French Farmers Lament Reforms, But See the Aid Cuts as Inevitable
WHEAT AND A WAY OF LIFE IN EUROPE
ISABELLE LEBALLEUR looks out over the green pastures and drying crop fields that make up her corner of rural France, and with one sentence renders a harsh verdict on the European Community's plan for reducing EC farm subsidies and costly overproduction.
"It's not going to work," says the farmer and mother of two in La Sarthe, France's second-ranking agriculture production region about 100 miles southwest of Paris.
"They think they will be solving overproduction with this plan for cutting guaranteed prices and requiring a freeze on tillable land," she says.
"Instead, many people are just going to leave the land, while others will take advantage to enlarge their farms and make economies of scale," says the former president of La Sarthe's young farmers' organization. "We're going to end up with American-style farming, fewer people running larger farms, but it won't mean a drop in production."
While not every farmer in France - the EC's largest farm producer and exporter - may agree fully with Mrs. Leballeur, reaction to this year's reform of the Community's Common Agricultural Policy (CAP) is universally negative.
The new CAP is complex, but its fundamental shift is simple.
For years Europe's farmers have been kept in business by price supports and export subsidies costing the Community tens of billions of dollars annually.
But the system worked too well: Production skyrocketed. Stories were legion of the EC's "butter mountain" (although exaggerated, farmers insist). France alone produces 25 percent more wheat than its domestic needs.
Now the Community, facing a strained budget and international pressure, wants to pay its farmers to pull land out of production and produce less. Farmers must either leave 15 percent of their land fallow or lose income subsidies. Price supports will be reduced.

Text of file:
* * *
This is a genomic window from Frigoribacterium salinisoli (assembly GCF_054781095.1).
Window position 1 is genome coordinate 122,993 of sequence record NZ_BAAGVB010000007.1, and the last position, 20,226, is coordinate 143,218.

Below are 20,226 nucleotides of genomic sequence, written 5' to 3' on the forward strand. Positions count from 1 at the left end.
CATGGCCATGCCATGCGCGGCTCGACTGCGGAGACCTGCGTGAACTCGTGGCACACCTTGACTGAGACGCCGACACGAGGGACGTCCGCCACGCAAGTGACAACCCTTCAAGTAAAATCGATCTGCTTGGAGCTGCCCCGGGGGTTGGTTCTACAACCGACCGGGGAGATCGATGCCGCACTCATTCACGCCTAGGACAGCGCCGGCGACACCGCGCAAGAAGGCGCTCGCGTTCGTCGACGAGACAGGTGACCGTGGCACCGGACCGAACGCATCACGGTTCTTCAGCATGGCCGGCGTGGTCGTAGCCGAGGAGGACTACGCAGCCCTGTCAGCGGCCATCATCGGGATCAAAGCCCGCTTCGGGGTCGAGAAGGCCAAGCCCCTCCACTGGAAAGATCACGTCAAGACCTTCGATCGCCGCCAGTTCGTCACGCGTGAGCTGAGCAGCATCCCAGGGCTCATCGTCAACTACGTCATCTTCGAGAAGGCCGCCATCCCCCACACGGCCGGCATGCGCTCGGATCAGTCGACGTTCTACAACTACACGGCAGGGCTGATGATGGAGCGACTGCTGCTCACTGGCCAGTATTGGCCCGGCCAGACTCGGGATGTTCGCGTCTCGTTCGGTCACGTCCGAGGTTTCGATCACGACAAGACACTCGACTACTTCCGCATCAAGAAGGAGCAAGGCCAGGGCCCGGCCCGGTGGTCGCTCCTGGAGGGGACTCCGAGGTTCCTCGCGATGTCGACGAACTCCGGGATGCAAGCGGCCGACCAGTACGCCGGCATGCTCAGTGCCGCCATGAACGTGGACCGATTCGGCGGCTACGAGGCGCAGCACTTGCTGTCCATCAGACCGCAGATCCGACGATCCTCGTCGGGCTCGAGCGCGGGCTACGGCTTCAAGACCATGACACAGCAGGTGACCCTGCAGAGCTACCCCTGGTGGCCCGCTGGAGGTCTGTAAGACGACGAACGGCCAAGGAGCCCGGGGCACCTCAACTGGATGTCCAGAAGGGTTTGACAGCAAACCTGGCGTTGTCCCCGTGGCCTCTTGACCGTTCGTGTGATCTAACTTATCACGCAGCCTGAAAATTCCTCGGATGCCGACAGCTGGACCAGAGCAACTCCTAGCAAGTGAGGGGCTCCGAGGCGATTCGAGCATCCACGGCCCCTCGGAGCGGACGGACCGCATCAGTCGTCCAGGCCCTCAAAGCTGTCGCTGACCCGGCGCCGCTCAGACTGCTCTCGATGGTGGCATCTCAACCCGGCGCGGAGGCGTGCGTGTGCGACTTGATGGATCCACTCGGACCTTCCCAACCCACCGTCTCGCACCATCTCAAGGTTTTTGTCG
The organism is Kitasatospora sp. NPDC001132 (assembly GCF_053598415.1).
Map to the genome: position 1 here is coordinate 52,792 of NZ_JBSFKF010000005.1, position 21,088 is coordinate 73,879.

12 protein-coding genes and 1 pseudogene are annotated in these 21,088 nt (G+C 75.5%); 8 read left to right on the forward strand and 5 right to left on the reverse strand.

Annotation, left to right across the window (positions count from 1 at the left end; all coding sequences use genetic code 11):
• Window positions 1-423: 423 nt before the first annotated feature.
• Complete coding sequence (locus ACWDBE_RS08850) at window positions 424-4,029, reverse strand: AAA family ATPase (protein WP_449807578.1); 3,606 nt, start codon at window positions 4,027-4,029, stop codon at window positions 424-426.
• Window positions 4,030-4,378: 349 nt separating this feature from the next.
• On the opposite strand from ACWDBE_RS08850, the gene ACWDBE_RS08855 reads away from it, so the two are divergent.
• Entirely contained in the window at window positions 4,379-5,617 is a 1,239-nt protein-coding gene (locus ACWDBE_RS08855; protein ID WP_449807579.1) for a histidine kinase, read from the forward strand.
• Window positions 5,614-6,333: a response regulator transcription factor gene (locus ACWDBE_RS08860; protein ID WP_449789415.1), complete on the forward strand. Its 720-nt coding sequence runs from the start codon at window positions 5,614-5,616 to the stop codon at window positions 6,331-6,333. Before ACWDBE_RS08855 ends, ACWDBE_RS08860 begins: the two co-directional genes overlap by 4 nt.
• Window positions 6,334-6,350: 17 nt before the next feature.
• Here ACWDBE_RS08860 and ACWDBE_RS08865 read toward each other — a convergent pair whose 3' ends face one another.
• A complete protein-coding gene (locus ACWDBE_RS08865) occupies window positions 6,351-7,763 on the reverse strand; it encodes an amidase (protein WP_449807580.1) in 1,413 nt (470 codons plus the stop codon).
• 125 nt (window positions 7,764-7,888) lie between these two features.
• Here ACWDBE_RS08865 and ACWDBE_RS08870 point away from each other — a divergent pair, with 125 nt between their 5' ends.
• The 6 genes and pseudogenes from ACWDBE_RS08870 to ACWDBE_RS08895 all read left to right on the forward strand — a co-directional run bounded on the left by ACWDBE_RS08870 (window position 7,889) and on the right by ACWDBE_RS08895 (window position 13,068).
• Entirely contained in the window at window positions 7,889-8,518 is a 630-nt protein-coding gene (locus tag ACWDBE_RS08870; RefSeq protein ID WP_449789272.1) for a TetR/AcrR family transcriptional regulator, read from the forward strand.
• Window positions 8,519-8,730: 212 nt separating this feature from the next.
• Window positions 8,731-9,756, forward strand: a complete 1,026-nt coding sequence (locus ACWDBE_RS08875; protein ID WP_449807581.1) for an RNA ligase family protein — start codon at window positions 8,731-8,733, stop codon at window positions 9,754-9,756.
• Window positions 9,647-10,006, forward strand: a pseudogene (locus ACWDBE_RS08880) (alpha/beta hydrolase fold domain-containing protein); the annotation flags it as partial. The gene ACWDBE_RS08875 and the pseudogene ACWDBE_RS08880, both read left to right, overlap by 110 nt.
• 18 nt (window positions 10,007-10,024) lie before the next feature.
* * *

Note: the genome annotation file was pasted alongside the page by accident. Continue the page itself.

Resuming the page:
The new system comes as a shock to France's 800,000 farmers. In their eyes it breaks the farmer's traditional opportunity to progress financially by producing more, and instead places the agricultural community on welfare.
"The effect of this reform is to break the farmer's sense of initiative, and that is a psychological blow that is hitting people hard," says Andre Denis, another Sarthe farmer specializing in feed grains and free-range chickens. "Take that away and the human aspect - the attachment to serving the world by feeding it - and the farmer doesn't have much left."
At the same time, farmers in La Sarthe generally agree that some reform was needed. "Our eyes are open wide enough to see that the Community couldn't keep paying as it was," says Alain Le Roi, a dairy farmer. "One look at world market prices and you realize that European agriculture will never be able to survive without subsidies."
A world without agriculture subsidies is something the United States has advocated as a long-term goal. But European farmers say that position reflects a fundamentally different vision of agriculture: Farming is viewed in the US as just another business, they say, while in Europe it is still a way of life - and the central factor in keeping rural society alive.
Leballeur predicts the average farmer will try to produce more on the 85 percent of his land he'll have to work with. "We're sure the Community is already preparing to increase the fallow land percentage to 20 percent when they see no fall in production," she adds.
As it cuts grain acreage, the reform is pushing French farmers to diversify into poultry and pork. But farmers fear that surpluses will simply shift to include these new areas of production.
"Right now pork is paying attractive prices because we [in France] don't produce to meet demand, but prices will tumble if everybody talking about going to pork actually does it," says Leballeur. "The same happened with turkeys," she adds. "Just in our region we had 150 turkey sheds go up in the last six months, but there's no way the market can support that."
A French shift to produce more pork, for example, would also strike a blow to Eastern Europe's farmers, who are hoping to make it through their difficult economic adjustment by exporting more to the West.
Europe's 9 million to 10 million farmers, mostly operating small family farms and living in the Continent's high-cost environment, will not become competitive free-market farmers overnight, if ever. Some of the EC's most productive large farms, in Britain or parts of France, for example, could compete unaided in the world, but their numbers are few.
"For Europe it's a choice between subsidies and an empty, unproductive countryside," Mr. Le Roi says. "I don't think the latter is what Europe wants."